AboutPurdy Hicks Gallery is pleased to announce their third solo exhibition of work by Barrie Cooke the preeminent Expressionist artist working in Ireland today. This includes the more recent, rich and confidently liberated paintings of Sligo and luminous watercolours from his travels to South Africa.
Although he was born in England and educated at Harvard University and an Irish artist by virtue of his residency in the country since the mid 1950's Cooke knows Ireland in a remarkably intimate way. Sligo is probably the most painted Irish county, celebrated by Jack Yeats and Patrick Collins. Now living in a nearly mythical landscape, site of the second battle of Moytura, Cooke is not interested in cultural identity or cultural readings of the landscape. As Aidan Dunne, Art Critic for the Irish Times suggests, âThe specifics of place are paramount for him not because they relate to chronicles of human history but because of the primacy of the physical facts. In his fidelity to those facts he has produced atmospherically accurate accounts of particular places.' Cooke's landscapes are pristine places; the purity stems from the sheer brilliance of light and feeling of spaciousness; the colour symbolizes a landscape of desire. Cooke is and has been all his adult life, a country dweller, and a very keen fisherman.
Both facts have substantially influenced his attitude to his environment and consistently shaped his work. He is drawn to certain physical environments and to particular lakes and rivers. So central and pervasive is water in his work that it may be suggested that watercolour should be his natural medium. He makes beautiful watercolours, but generally what is most remarkable is his ability to treat oil paint like a form of watercolour and painting in exceptionally thin, diluted glazes. Cooke works on the ubiquity of flowing patterns and the generation of organic forms, affirming his instinctive feeling that there is continuity between form and process in nature.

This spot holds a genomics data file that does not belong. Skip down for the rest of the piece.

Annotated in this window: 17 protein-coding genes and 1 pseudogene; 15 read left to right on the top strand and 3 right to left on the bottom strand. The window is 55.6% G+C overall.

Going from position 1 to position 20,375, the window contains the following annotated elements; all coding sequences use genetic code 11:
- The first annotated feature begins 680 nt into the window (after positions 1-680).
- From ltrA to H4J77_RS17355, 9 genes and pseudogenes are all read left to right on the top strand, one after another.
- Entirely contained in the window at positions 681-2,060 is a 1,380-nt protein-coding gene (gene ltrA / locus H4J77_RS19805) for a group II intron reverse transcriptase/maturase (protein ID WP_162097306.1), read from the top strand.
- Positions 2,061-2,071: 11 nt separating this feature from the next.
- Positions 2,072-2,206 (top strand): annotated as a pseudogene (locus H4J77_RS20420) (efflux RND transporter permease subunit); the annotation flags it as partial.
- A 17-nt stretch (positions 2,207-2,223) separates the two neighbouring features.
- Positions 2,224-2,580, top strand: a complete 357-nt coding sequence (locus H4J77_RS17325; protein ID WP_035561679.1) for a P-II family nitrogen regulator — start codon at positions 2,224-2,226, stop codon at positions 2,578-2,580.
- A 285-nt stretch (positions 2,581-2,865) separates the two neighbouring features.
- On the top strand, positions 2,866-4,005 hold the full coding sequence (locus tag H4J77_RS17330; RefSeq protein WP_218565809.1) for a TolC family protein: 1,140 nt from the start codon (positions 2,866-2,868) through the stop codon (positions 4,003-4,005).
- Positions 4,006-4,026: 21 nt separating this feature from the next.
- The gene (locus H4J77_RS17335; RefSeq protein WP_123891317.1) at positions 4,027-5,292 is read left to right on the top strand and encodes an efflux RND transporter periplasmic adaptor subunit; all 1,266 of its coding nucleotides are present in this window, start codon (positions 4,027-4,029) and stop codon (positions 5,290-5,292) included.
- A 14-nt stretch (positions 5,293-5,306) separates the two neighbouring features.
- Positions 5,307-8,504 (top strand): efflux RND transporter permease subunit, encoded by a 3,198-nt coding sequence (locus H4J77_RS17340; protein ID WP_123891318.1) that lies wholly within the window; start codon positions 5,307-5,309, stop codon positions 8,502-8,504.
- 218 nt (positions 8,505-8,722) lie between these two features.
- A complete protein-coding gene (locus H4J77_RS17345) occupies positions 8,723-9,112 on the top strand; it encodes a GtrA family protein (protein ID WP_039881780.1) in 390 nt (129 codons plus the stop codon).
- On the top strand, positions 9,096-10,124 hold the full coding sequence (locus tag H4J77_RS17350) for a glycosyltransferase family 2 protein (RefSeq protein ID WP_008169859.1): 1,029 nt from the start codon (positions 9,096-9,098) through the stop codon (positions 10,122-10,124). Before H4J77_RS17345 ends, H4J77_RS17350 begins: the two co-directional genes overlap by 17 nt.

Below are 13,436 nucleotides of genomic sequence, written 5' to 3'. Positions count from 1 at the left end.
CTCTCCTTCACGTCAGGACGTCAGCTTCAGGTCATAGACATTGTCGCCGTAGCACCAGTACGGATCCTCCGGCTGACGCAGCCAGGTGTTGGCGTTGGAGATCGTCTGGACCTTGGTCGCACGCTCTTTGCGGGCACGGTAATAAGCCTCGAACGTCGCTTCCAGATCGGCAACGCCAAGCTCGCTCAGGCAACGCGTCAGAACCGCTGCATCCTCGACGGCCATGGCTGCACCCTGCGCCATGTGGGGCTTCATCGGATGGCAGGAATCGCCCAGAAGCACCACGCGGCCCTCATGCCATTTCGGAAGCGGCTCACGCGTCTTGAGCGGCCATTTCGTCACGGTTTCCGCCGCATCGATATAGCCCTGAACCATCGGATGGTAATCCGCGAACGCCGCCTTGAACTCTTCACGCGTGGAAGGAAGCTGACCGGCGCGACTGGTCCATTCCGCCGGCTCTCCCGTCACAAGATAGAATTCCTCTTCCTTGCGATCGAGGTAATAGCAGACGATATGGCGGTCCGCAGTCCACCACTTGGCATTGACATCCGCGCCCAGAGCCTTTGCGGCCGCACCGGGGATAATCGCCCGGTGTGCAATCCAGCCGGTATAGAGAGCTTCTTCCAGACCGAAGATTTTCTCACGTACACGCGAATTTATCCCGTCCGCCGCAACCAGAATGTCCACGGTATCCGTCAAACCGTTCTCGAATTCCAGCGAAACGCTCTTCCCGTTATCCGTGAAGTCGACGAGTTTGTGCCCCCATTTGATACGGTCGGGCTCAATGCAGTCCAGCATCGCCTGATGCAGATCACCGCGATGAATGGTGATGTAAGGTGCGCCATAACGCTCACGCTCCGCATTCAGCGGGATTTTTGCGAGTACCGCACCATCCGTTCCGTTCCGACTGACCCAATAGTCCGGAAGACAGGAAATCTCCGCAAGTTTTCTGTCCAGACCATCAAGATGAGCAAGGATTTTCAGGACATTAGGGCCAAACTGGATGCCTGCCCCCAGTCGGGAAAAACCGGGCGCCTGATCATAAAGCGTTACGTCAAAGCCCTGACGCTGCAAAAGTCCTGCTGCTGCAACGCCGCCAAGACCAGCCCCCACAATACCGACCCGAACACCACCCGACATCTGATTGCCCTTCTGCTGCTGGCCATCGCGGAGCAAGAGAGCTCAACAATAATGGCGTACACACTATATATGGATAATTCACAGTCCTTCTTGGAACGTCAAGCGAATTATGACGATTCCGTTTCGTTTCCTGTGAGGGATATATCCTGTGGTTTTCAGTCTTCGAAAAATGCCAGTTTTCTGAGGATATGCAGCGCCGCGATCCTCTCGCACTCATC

A dark mood extends to other accounts of the environment in present day Ireland. The blighted land in the pollution paintings are anti-landscapes, chronicling the consistent degradation of once healthy ecosystems. As paintings they challenge landscape conventions but then Cooke has never adhered to the conventions of landscape painting.
As with his paintings of Borneo or New Zealand, the atmosphere of his work of South Africa has more to do with observational and geographical precision than national identity. His travels abroad reflect the same environmental predilections as Ireland does river, lake and ocean, rainforest and bog land and his enduring love of the mystical country.
Cooke's friend, Nobel Laureate Seamus Heaney asserts, âMuch of his art has exhibited the fluency and first-handedness of cave art, combining the now of perception with the then of fulfilment. Whether he is painting a nude in a landscape or water-hurry in a river, whether it is an elk with thorns full of galactic light or a tench-lake sluggish with lilies and twilight, there is something at once erotic and absorbed in the pursuit.'